Better fall leaf colors expected

September 11, 2000

Better fall leaf colors expected

By LAURA ERNDE / Staff Writer

Leaf watchers, take heart.

The area's trees have bounced back from three years of drought and are on the verge of turning fantastic colors this year, Tri-State area foresters say.

The sights could be spotty in some areas, particularly in Washington County, that are still recovering from an attack of leaf-munching gypsy moths, experts say.

South Mountain between Smithsburg and Brownsville and Elk Ridge northeast of Clear Spring were the areas hardest hit by gypsy moths this summer, said George Eberling, a Washington County forester for the Maryland Department of Natural Resources.


Some of the trees damaged by gypsy moths did not grow new leaves, which could result in empty patches of brown among the brilliant reds, oranges and golds, he said.

For the most part, this year is shaping up better than 1997 through 1999, when leaves began to fall prematurely because of the dry weather.

"It should definitely be a much better year, a typical year. We should see the really good stuff the first of October," said Dave Scamardella, a forester with the Pennsylvania Bureau of Forestry in McConnellsburg, Pa.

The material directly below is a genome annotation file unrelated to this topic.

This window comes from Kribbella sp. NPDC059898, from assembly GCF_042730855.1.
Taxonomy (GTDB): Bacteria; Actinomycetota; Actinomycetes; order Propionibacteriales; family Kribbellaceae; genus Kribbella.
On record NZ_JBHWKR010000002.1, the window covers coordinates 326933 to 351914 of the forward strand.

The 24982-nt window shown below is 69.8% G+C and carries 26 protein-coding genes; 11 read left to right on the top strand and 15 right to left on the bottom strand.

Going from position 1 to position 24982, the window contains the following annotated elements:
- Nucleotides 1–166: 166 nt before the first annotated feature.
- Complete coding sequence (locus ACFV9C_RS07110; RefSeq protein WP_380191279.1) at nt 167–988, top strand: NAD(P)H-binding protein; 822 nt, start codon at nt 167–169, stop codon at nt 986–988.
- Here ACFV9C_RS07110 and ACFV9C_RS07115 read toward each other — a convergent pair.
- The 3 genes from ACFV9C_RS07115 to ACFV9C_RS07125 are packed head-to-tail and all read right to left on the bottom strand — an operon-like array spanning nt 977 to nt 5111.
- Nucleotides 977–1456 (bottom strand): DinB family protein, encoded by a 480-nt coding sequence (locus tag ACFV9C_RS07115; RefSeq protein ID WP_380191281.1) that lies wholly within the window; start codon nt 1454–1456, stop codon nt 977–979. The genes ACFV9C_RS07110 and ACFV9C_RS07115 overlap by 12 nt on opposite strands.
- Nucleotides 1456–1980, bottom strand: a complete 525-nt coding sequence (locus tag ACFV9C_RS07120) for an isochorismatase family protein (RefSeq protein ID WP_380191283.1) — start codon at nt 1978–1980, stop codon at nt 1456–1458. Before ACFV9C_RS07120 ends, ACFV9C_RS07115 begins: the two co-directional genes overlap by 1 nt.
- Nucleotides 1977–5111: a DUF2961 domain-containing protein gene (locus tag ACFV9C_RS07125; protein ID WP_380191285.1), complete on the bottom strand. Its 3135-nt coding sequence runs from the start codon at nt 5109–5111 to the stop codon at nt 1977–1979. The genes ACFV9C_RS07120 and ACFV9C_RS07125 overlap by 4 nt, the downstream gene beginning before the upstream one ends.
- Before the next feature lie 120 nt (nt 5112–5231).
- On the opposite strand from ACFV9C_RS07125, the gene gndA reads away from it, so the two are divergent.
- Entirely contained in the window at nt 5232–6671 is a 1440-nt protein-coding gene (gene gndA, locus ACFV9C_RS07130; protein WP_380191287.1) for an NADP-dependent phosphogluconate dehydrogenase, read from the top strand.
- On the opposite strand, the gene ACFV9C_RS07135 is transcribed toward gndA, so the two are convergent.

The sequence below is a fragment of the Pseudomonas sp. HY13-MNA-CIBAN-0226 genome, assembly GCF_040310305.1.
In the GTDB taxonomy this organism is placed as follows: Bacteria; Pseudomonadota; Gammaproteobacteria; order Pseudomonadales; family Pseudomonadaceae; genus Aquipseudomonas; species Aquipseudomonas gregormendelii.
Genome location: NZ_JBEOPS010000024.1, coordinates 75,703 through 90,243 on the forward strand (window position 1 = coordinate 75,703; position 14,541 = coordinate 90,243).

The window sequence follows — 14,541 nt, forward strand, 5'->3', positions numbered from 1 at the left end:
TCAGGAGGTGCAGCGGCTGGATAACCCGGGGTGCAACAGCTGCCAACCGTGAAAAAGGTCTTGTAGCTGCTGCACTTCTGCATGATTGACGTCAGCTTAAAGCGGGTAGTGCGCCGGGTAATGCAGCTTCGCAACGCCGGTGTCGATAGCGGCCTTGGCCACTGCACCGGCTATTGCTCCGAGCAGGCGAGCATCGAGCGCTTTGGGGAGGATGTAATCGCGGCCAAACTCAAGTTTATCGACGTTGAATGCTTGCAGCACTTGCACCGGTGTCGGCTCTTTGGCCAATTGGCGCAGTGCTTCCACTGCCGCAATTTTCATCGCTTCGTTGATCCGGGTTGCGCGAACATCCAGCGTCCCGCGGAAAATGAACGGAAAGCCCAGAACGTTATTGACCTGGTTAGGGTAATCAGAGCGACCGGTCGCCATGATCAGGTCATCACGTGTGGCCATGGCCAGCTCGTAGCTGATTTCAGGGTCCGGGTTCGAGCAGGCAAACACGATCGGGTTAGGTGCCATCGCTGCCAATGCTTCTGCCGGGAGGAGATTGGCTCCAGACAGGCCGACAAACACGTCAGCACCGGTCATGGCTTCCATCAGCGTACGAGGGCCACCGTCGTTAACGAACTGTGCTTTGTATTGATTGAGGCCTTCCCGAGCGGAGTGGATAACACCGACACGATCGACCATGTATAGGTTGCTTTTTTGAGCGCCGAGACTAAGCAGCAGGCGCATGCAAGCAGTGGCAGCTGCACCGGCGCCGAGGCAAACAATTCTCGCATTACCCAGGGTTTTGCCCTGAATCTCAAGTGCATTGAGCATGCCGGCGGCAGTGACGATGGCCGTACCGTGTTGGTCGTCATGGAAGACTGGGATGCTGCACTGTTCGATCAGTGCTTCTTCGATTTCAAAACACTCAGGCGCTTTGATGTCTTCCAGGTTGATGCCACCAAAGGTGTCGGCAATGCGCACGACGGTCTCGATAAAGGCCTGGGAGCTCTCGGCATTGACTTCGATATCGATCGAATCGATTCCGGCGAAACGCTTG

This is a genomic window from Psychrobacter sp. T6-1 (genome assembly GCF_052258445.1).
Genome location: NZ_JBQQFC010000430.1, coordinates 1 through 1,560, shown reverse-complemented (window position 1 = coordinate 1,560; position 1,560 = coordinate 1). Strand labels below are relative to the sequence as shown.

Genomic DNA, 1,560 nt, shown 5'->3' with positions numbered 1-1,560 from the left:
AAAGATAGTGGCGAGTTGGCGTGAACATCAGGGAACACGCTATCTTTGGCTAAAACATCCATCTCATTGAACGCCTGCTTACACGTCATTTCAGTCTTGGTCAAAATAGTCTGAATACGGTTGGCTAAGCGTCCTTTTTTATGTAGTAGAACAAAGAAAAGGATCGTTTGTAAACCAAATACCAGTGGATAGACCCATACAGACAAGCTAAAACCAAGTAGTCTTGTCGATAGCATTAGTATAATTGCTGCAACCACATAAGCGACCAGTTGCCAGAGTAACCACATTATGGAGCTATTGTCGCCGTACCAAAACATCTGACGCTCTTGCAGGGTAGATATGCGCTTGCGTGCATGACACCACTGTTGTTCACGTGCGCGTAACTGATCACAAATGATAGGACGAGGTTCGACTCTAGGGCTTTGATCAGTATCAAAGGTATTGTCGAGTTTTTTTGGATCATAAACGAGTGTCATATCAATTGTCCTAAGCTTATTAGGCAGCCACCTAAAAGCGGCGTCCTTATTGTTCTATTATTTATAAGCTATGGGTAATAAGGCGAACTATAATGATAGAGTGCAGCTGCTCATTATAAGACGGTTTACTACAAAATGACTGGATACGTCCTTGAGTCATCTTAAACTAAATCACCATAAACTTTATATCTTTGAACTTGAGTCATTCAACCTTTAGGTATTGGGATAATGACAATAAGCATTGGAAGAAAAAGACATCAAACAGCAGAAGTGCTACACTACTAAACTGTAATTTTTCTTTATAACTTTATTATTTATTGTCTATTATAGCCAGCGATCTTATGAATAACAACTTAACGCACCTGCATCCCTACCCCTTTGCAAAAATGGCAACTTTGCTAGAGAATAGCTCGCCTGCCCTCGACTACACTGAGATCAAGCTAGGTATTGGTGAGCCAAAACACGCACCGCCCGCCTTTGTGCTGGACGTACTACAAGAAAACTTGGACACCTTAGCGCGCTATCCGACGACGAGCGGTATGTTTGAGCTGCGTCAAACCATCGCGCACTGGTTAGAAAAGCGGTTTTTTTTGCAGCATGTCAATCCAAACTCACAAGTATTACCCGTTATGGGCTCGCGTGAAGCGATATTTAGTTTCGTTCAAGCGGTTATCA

Scamardella has already seen black gum trees that have turned purple, he said.

The colors generally peak in mid- to late October, depending on the fall weather, foresters said.

"It's all a series of chemical reactions," said Don VanHassent, supervisor of forest stewardship for the Maryland Department of Natural Resources.

When trees are deprived of water, they don't produce as much glucose, or food. That stress affects the color and some leaves simply fall off before they have a chance to change color, he said.

But the damage isn't permanent.

"Trees are actually pretty hardy," he said.

Area tourism officials were encouraged by the good fall foliage forecast.

October is one of the busiest months for tourism, said Jolene Thomas, director of membership development for the Hagerstown-Washington County Convention and Visitors Bureau.

Even when the leaves aren't as brilliant, central Pennsylvania gets a lot of fall visitors, said Wanda Kennefick, vice president of operations for the Pennsylvania Capitol Region Vacation Bureau.

"They come and say, 'Oh, they aren't as nice.' But they still come," she said.

In Washington County, some trees have started to turn early, which could mean the season will be more prolonged and less dramatic, Eberling said.

A lot depends on the weather in the coming weeks, with cool nights providing the best conditions for a spectacular view.

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